I have two “passions”—as far as my work goes. The first is the narrative-historical thing. I think we understand the New Testament best when we read it essentially as a prophetic-apocalyptic narrative about the concrete historical experience of the Jesus movement in the first century. What this means is that we cannot understand either the person and purpose of Jesus or the mission of the early church without factoring in their historical horizons: the war against Rome and the collapse of classical Greek-Roman paganism. The “good news” is that God is doing something constructive and transformative about these two very different situations.
Such a reading of the New Testament then obliges us to take very seriously the real historical outcome—the long era of Western Christendom and its global expansion. We tend to look back on this development from our modern perspective as a spiritual and moral catastrophe, a travesty of authentic New Testament Christianity. But if we think that scripture gives us a credible account and interpretation of the activity of the God of history, who manages the existence of his people over long periods of time, not only leading up to but also after the events of the New Testament, it seems to me that we have no choice but to see Western Christendom as the realistic—and, therefore, inevitably flawed—fulfilment of the apostolic hope that Israel’s crucified messiah would eventually rule the nations (Rom. 15:12).
The massive historical edifice of Christendom, however, is now in ruins, like the Jerusalem temple before it; and we are all wondering what happens next. We are not going to rebuild it, that’s for sure, so how are we going to survive—let alone work and flourish—in a landscape that is being reshaped by powerful cultural, social, and ethical forces.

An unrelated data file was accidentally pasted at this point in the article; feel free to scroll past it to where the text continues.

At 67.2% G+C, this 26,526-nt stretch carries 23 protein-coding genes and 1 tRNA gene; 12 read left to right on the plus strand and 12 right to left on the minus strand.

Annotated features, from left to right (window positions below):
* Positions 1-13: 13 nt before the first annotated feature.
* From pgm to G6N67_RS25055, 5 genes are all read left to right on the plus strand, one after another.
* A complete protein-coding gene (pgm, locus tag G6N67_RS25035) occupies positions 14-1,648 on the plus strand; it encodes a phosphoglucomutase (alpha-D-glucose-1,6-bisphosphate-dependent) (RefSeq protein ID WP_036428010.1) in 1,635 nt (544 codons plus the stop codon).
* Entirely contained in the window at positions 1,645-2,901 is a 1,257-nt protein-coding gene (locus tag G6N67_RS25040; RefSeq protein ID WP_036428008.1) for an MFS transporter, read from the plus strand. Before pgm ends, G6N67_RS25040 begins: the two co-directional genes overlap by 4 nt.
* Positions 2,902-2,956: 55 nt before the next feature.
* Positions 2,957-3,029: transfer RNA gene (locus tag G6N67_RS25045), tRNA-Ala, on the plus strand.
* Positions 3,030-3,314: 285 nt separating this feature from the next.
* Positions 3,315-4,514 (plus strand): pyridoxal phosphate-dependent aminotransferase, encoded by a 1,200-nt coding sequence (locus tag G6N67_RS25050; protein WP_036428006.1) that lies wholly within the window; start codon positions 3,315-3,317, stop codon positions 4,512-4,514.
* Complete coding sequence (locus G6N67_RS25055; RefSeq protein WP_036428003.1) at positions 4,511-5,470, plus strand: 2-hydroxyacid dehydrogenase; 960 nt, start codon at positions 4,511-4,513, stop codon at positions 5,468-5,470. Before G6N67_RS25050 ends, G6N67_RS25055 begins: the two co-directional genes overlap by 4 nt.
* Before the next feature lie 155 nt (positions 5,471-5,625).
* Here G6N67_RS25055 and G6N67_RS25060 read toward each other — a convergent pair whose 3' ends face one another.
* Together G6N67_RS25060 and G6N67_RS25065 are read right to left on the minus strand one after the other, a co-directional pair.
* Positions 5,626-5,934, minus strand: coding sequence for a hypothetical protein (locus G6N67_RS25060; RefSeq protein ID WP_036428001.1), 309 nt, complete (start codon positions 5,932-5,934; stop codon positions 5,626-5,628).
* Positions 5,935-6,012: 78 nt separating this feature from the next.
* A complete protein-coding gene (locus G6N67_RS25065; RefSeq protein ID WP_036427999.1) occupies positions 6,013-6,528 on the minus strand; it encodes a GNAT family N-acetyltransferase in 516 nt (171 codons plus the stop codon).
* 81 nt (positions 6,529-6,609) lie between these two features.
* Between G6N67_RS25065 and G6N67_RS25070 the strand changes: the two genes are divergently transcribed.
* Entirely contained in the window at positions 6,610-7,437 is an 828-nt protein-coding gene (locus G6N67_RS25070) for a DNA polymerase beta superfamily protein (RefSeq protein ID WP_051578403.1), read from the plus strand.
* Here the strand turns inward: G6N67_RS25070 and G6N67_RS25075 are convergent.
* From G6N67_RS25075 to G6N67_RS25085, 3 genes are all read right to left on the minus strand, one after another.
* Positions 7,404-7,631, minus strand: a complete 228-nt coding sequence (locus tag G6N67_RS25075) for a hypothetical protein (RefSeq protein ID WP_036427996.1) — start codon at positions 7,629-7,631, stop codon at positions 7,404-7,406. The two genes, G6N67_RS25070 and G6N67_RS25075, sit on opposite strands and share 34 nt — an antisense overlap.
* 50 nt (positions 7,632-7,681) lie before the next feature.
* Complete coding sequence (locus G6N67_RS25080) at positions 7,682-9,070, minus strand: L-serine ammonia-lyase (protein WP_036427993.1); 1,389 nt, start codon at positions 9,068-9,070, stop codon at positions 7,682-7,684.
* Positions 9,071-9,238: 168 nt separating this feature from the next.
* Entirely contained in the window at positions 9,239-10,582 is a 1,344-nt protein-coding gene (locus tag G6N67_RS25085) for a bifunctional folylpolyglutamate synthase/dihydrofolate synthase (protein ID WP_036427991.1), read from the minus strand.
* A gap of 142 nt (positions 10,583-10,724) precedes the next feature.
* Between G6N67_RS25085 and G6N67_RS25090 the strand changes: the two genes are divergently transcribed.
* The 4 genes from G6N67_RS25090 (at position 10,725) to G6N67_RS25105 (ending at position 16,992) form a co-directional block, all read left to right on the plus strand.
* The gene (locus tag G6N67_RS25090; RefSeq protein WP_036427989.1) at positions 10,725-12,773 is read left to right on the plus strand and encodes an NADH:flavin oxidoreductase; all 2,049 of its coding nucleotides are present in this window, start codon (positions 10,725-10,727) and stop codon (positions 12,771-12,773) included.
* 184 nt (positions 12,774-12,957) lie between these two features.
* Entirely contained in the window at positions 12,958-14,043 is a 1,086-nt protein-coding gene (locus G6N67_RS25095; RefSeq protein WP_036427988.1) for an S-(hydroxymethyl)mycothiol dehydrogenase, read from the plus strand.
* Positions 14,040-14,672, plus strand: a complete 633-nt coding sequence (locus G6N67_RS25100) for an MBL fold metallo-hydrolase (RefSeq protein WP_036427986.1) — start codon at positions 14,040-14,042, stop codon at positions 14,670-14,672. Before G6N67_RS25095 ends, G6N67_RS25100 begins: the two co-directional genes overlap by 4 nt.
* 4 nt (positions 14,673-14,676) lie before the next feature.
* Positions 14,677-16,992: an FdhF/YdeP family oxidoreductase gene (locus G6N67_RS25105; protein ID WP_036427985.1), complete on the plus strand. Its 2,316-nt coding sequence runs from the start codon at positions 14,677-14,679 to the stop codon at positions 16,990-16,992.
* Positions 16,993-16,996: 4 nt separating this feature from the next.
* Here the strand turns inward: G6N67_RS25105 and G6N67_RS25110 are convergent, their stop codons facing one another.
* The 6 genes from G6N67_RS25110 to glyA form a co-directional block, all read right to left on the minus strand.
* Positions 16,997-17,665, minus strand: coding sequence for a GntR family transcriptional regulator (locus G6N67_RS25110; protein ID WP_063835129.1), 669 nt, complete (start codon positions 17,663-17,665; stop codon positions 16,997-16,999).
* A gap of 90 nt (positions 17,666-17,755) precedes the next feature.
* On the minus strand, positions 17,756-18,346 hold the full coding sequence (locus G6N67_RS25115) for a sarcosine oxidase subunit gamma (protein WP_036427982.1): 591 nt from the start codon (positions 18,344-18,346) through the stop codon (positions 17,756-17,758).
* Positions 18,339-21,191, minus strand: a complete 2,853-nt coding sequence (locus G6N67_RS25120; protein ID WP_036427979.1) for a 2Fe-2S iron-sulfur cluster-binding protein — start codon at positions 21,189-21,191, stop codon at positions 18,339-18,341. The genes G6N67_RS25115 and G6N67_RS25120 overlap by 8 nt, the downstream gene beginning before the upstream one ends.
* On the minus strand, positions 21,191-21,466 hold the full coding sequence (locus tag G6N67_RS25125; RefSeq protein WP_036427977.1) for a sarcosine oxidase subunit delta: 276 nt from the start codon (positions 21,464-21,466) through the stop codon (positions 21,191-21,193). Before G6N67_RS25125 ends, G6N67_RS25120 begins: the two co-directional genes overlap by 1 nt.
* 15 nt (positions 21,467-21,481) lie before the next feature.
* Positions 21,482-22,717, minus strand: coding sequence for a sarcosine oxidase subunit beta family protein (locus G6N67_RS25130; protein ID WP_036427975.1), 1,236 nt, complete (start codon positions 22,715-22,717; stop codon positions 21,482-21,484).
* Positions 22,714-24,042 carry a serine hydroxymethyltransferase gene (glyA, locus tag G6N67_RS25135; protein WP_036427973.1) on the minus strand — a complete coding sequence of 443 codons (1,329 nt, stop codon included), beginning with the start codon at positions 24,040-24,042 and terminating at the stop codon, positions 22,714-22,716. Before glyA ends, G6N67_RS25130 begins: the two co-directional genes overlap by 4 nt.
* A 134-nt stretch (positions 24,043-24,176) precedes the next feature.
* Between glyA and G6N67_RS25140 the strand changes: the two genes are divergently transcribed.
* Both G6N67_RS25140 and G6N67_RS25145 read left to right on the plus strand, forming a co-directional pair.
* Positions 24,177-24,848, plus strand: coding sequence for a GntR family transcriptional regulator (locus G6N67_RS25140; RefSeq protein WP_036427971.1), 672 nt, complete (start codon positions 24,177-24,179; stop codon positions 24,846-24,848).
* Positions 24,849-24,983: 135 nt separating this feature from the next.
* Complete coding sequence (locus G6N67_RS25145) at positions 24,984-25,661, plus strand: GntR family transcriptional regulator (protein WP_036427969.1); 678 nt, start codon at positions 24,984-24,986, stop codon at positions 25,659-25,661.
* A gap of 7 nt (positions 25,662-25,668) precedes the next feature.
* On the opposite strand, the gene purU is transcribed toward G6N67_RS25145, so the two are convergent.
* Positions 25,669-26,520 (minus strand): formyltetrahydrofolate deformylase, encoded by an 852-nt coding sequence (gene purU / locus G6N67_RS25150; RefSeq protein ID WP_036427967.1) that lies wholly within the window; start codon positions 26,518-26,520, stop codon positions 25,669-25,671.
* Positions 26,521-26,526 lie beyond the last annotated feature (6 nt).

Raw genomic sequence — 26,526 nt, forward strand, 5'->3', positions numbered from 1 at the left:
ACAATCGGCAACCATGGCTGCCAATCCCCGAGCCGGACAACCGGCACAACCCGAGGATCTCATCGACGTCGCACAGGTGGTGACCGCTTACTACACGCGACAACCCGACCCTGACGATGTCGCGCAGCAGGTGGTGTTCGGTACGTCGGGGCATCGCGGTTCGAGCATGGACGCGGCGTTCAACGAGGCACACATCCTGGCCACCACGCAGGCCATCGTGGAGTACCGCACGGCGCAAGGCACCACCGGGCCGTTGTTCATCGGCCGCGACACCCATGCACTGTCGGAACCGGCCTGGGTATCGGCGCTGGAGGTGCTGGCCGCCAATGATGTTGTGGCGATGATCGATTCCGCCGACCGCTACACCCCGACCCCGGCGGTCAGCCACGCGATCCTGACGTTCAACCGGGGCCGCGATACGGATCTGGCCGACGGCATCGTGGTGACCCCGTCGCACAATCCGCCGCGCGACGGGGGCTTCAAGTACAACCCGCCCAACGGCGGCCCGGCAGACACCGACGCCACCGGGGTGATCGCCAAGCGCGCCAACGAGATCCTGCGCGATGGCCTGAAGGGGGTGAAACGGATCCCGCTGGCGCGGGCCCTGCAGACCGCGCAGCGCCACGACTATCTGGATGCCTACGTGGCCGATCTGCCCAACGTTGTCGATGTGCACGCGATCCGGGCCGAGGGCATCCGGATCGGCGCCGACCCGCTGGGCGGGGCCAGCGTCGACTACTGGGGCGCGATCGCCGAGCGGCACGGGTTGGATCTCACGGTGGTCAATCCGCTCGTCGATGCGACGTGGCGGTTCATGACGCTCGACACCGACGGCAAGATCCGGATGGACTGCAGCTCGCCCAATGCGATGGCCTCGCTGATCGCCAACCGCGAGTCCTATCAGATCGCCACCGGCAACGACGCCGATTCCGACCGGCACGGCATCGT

That brings me to my second “passion”: how, in practical terms, do we remain faithful to the whole storyline—and to the God of the whole storyline—as we re-imagine and reconstruct the life and mission of the church in the post-Christian Western context? The churches, projects, and most of all the people that I’ve got to know over the last twenty years through Communitas have provided inspiration and insight into the profound challenges that we face in doing mission in a culture that thinks that Christianity is a thing of the past—just as classical paganism became a thing of the past.
All that by way of rather theoretical—and no doubt debatable—background to a new partnership between Communitas and King’s School of Theology here in the UK. We are running a six week online course on Understanding and Practising “Missional Church,” starting February 24th. You can find out more about it on the KST website, with a detailed outline of the course available in this Google document, but here’s roughly why we have in mind:
The aim of this six part course is to explore both the theory and the practice of ‘missional church’. It would be primarily suitable for church leaders and members who are beginning to ask some hard questions about how their churches relate to a changing society. What doors are closing? What new doors are opening?
The word “missional” has become rather fashionable in some contexts, but does it really mean anything new or original or useful? We think that it does. We think that it helps us to grasp a significant shift in the way the church understands its relationship to society and its God-given purpose, especially in the increasingly post-Christian, increasingly “secular” West.
Can I encourage you to have a look at this, see if it would work for you? I’ve taught a life of Jesus module at KST over the last few years. I love the people and the ethos and the enthusiasm. And I’m excited now about the opportunity the course gives to stretch ourselves both biblically and missionally, both theoretically and practically—to work out what it means to bear effective witness to the living God of the biblical narrative in an age of ascendant global humanism, beset by immense global challenges. It’s historic!